A Mandurah policeman has called for victims to report alleged scammers to police, so they could decide whether an offence had been committed.
This comes after the Mandurah Mail revealed at least three women had allegedly been scammed out of money by Brett Turton aka ‘Brad Collins’, who claimed to be a 50-year-old Royal Caribbean International cruise line commander from Boston.
One Mandurah woman, who did not want to be named, said she transferred $3000 that was meant for “Japan shares” and $700 meant for a trip to Bali, into Mr Turton’s bank account.
Another Mandurah victim, Dianne Dunstan, gave Mr Turton about $500 for incidentals and money for a trip they were planning to the US.
Mr Turton was convicted in 2005 of 35 charges of obtaining property or financial advantage by deception and was sentenced to 18 months in prison, with a minimum of 10 months before being eligible for parole.
Sergeant Aidan Sloan said determining whether a person had acted fraudulently depended on their “intent”.
If they are using deceitful means to get money from that person...that is an offence.Sergeant Aidan Sloan
“If someone gains money from someone else by telling them they would do something for them, like ‘give me this money and I’ll book the flights’, and they never booked the flights, or never had that intent, then that would be a scam,” he said.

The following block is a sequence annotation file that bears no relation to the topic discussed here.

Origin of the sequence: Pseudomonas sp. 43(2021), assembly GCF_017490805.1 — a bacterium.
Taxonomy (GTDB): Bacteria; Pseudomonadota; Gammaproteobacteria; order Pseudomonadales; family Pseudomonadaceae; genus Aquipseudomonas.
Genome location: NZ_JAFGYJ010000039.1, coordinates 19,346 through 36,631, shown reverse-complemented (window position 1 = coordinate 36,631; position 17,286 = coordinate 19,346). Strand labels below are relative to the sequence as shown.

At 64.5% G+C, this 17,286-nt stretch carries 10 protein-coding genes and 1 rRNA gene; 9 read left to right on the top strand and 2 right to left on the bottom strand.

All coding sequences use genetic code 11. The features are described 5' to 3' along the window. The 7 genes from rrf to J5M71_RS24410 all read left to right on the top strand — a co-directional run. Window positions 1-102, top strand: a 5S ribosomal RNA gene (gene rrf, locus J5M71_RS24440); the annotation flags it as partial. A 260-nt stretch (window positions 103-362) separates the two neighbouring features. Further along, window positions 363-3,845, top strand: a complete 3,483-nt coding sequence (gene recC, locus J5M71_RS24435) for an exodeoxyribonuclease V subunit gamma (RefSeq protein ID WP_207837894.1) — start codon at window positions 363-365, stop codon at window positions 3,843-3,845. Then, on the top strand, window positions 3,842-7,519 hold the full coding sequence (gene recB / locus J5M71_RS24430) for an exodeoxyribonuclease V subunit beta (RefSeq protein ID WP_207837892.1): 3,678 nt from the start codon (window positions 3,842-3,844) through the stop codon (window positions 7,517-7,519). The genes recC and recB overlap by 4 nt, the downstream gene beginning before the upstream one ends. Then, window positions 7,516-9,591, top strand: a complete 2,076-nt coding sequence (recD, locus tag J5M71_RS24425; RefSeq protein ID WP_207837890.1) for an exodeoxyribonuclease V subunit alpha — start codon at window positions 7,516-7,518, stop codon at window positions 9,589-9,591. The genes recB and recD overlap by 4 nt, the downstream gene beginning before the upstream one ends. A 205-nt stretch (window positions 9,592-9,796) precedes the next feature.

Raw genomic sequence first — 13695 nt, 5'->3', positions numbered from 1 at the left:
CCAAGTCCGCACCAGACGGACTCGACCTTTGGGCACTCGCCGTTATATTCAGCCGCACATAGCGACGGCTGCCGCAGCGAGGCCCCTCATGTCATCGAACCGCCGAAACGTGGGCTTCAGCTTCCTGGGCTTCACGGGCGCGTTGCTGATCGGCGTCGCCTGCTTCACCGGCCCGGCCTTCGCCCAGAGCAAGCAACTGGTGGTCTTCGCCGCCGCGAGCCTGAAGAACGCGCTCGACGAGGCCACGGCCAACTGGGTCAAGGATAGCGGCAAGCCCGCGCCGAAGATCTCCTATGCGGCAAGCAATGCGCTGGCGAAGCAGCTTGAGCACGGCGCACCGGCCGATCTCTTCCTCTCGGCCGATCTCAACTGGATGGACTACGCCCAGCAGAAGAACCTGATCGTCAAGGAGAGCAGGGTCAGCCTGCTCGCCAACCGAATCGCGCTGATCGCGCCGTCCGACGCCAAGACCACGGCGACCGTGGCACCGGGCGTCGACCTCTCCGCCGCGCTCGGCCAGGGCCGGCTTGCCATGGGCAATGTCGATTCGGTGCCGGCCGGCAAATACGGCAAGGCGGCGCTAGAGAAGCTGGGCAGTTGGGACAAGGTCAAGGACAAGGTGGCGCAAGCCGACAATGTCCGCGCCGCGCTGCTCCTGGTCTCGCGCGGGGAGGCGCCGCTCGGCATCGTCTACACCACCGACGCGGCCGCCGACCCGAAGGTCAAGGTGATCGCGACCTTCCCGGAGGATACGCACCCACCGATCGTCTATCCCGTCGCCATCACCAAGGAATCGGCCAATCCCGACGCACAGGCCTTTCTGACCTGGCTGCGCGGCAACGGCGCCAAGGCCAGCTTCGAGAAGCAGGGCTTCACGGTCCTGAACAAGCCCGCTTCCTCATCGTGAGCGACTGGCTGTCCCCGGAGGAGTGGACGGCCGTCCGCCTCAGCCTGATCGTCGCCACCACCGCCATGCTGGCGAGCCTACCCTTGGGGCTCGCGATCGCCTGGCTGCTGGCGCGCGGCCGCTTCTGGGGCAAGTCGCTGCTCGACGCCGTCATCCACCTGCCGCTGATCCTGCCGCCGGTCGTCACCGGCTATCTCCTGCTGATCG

“If they are using deceitful means to get money from that person...that is an offence.”
Mr Sloan said it was better to be “safe then sorry” and encouraged the community to contact police if they believed they were scammed.
“If anyone is in doubt they can come to us with all the information including bank records, text messages and emails, which we will review” he said.
“Anything that can assist us.
“We can get tell them what steps to take from there, and conduct an appropriate investigation.”
In other scam news, a Perth law firm has asked the public to alert them if they suspected the firm’s letterhead was being used fraudulently.
Robertson Hayles Lawyers director Kevin de Souza commented after Mr Turton allegedly used the firm’s letterhead to scam a victim into believing he was buying house for the pair to live in.
“There are an increasing number of scammers targeting legal firms, their clients and the general public,” he said.
“We remind our clients and the general public to always call over the phone and confirm when they suspect that the email or text communication may be fraudulent.”
To report a scam, contact Mandurah Police Station on 9581 0222 or call Crime Stoppers on 1800 333 000, and provide all the relevant documentation to help authorities investigate the matter.